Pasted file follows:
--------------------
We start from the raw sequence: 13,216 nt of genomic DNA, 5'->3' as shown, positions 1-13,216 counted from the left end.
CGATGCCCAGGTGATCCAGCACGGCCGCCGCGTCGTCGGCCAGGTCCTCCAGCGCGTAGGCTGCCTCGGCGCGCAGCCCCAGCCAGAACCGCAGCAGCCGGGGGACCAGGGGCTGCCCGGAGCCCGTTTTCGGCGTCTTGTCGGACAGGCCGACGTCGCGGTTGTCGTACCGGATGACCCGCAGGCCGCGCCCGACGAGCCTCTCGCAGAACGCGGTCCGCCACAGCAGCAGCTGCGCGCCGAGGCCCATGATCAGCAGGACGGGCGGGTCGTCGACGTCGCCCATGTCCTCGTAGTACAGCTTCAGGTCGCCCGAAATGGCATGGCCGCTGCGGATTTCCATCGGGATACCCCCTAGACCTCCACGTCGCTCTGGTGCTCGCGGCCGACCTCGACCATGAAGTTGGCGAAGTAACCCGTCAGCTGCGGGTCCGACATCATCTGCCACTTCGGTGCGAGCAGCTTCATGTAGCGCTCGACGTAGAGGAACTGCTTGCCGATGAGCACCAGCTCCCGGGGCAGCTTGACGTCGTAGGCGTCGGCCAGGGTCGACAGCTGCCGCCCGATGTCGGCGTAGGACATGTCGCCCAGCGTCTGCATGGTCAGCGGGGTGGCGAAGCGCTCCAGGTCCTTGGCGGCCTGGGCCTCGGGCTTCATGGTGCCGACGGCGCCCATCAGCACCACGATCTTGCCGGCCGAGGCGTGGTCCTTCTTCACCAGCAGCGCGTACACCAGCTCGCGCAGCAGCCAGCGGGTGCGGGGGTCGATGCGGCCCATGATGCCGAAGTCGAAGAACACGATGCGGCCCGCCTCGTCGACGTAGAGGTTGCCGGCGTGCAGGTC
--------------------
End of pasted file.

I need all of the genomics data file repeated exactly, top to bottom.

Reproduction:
We start from the raw sequence: 13,216 nt of genomic DNA, 5'->3' as shown, positions 1-13,216 counted from the left end.
CGATGCCCAGGTGATCCAGCACGGCCGCCGCGTCGTCGGCCAGGTCCTCCAGCGCGTAGGCTGCCTCGGCGCGCAGCCCCAGCCAGAACCGCAGCAGCCGGGGGACCAGGGGCTGCCCGGAGCCCGTTTTCGGCGTCTTGTCGGACAGGCCGACGTCGCGGTTGTCGTACCGGATGACCCGCAGGCCGCGCCCGACGAGCCTCTCGCAGAACGCGGTCCGCCACAGCAGCAGCTGCGCGCCGAGGCCCATGATCAGCAGGACGGGCGGGTCGTCGACGTCGCCCATGTCCTCGTAGTACAGCTTCAGGTCGCCCGAAATGGCATGGCCGCTGCGGATTTCCATCGGGATACCCCCTAGACCTCCACGTCGCTCTGGTGCTCGCGGCCGACCTCGACCATGAAGTTGGCGAAGTAACCCGTCAGCTGCGGGTCCGACATCATCTGCCACTTCGGTGCGAGCAGCTTCATGTAGCGCTCGACGTAGAGGAACTGCTTGCCGATGAGCACCAGCTCCCGGGGCAGCTTGACGTCGTAGGCGTCGGCCAGGGTCGACAGCTGCCGCCCGATGTCGGCGTAGGACATGTCGCCCAGCGTCTGCATGGTCAGCGGGGTGGCGAAGCGCTCCAGGTCCTTGGCGGCCTGGGCCTCGGGCTTCATGGTGCCGACGGCGCCCATCAGCACCACGATCTTGCCGGCCGAGGCGTGGTCCTTCTTCACCAGCAGCGCGTACACCAGCTCGCGCAGCAGCCAGCGGGTGCGGGGGTCGATGCGGCCCATGATGCCGAAGTCGAAGAACACGATGCGGCCCGCCTCGTCGACGTAGAGGTTGCCGGCGTGCAGGTC